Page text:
He said: "I was always a bit cautious. But from the moment I met her she was a complete breath of fresh air. She had no 'thesp' cobwebs about her at all.

"She was not your bog-standard middle-aged actress, she was a great character actress."

Leigh described her as a "consummate character actor" and "eccentric" who was "the most generous woman you could meet".

Smith's death comes in the same year as co-star Caroline Aherne, who died from lung cancer.

A statement issued on Monday night said: "The Bafta award-winning actress Liz Smith has died, on Christmas Eve, at the age of 95, her family has announced."

Following the announcement, Little tweeted: "Devastating to lose two members of my second family in one awful year. RIP Liz Smith. Goodbye Nana. Xxx."

Another of Smith's Royle Family co-stars, Craig Cash, described her as "a real master of her craft".

Co-writer Cash played Dave Best in the series, the partner of Aherne's Denise.

He said in a statement: "Liz was a real joy to work with and a master of her craft. She could turn an ordinary line into an extraordinary one. As huge a gift to her writers as she was to her audiences.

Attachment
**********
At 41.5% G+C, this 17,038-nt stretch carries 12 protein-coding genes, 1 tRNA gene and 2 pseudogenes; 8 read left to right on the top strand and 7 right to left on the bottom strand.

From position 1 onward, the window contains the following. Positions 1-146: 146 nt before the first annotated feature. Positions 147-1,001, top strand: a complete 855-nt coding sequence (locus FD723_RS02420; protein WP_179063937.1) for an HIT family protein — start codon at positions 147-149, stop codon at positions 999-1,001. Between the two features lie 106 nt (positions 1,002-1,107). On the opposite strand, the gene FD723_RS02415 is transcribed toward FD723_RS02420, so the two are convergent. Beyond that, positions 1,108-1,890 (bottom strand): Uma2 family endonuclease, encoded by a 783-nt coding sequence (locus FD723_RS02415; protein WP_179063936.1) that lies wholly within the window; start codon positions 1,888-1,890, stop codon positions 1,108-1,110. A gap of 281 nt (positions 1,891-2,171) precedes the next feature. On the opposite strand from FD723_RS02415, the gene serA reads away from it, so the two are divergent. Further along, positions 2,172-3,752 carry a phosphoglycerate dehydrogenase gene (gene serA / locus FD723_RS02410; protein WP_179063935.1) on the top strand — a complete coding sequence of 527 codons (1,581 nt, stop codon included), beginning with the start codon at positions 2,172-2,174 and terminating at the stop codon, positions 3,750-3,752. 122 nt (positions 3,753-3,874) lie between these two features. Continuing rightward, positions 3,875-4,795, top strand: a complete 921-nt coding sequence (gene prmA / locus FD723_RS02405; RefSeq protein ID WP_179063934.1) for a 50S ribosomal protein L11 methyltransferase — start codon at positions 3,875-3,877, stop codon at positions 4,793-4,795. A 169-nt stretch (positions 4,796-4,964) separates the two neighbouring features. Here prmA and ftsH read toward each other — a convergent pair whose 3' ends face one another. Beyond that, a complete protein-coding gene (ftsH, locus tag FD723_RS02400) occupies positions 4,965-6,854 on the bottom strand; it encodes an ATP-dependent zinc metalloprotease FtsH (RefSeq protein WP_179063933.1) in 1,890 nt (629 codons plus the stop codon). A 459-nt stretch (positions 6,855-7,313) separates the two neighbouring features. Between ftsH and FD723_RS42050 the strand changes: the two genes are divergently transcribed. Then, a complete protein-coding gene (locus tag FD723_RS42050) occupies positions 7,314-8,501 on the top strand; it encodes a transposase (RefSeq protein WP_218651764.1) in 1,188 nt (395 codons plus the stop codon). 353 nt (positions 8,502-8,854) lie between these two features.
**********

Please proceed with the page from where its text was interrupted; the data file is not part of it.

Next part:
"You felt both reassurance and excitement when handing Liz a script. It was like handing the baton to Usain Bolt: you knew she wouldn't just run with it - she'd practically fly.

"She was loved, will be sadly missed and my thoughts and prayers are with her family."

The Queen Of Sheba - the episode of the sitcom in which Nana dies - was repeated on the BBC days before Christmas.

In 2009, the Prince of Wales presented Smith with an MBE and told her that the sofa-bound TV characters in the show were "nothing like my family, thank God".

Smith was born Betty Gleadle in Scunthorpe, Lincolnshire, in December 1921, and she later referenced her name in the title of her 2006 autobiography, Our Betty.

She got her first professional roles in her 50s when Leigh was looking for a middle-aged woman capable of improvisation for Bleak Moments.

Her career took off after she played the lead role in his first television film, Hard Labour, and she once said: "I owe everything to Mike."

The actress also played eccentric baker Letitia Cropley in The Vicar Of Dibley, but was devastated when her character was killed off.

At the age of 85 she won a best actress award at the British Comedy Awards f or her portrayal of Nana.

Smith also won a Bafta for best supporting actress for her performance as Maggie Smith's organ-playing mother in the film A Private Function.

Coronation Street star Andrew Whyment, who also appeared in The Royle Family, tweeted: "What a fantastic actress she was absolutely hilarious RIP lovely Liz x."

Smith appeared alongside Johnny Depp and Helena Bonham Carter in the 2005 version of Charlie And The Chocolate Factory, playing Grandma Georgina.

She also played Mrs Brandon in long-running sitcom I Didn't Know You Cared, as well as Bette in 2point4 Children.

She took to the stage to play Nell in a West End production of Samuel Beckett's Endgame.

Smith announced her retirement from acting in 2009 following a series of strokes.